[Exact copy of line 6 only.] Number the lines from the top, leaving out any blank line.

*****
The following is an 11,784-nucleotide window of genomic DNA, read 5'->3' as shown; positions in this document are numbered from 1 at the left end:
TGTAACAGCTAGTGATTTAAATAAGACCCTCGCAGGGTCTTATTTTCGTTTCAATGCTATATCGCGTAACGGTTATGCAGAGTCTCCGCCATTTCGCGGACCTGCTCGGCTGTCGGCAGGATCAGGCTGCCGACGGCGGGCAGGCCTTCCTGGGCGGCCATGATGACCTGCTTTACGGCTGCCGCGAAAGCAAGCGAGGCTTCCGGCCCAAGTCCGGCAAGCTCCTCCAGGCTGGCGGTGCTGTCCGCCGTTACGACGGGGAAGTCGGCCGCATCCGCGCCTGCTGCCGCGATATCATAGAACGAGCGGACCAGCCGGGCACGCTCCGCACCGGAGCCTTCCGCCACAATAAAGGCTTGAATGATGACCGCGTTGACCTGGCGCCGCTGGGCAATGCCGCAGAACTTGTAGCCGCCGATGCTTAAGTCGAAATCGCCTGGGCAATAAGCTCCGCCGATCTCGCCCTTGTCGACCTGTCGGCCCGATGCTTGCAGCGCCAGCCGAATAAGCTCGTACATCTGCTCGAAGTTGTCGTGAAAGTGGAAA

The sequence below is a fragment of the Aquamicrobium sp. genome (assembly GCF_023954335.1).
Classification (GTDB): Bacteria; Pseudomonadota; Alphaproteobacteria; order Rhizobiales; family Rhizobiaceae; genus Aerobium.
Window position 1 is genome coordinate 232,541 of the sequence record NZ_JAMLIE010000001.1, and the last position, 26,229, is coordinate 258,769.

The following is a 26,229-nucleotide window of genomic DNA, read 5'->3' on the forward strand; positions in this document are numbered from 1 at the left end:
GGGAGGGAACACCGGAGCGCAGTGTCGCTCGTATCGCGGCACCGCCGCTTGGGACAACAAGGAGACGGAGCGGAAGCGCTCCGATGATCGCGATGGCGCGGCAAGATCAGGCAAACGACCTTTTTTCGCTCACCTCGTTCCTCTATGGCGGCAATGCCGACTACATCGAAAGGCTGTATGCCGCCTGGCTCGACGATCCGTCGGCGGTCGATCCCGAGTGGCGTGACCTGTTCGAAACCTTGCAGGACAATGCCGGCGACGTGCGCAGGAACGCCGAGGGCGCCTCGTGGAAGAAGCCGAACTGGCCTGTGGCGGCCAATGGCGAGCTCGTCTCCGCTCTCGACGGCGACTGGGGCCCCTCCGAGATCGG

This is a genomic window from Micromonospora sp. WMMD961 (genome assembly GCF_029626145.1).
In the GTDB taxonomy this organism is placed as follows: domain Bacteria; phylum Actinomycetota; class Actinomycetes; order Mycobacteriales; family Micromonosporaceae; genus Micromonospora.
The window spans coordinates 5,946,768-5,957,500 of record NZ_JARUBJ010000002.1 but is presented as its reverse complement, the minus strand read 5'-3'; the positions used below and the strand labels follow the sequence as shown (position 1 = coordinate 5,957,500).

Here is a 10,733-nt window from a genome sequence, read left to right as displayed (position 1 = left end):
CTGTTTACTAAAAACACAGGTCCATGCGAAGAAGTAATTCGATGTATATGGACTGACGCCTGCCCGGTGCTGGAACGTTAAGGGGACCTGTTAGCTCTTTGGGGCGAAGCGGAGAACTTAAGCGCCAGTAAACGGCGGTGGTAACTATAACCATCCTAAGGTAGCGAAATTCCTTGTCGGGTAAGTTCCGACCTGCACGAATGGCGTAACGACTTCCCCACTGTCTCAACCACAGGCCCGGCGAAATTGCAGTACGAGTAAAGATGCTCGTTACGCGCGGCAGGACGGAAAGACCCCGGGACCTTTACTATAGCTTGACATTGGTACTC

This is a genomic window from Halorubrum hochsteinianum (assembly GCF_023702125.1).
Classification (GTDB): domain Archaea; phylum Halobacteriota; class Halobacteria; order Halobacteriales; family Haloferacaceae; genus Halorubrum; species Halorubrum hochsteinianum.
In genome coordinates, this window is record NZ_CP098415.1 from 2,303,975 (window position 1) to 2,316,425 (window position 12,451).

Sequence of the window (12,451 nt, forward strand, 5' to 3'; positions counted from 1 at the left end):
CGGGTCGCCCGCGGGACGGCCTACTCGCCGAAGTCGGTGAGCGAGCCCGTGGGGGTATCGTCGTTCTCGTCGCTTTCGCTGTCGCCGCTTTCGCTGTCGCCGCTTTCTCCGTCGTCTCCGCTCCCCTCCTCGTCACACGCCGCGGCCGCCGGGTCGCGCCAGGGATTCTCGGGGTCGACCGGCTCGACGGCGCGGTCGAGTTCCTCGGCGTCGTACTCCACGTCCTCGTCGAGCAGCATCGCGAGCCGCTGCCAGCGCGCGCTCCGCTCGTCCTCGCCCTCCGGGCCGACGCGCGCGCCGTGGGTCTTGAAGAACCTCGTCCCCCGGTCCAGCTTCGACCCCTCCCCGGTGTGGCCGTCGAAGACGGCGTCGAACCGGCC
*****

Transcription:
The following is a 26,229-nucleotide window of genomic DNA, read 5'->3' on the forward strand; positions in this document are numbered from 1 at the left end: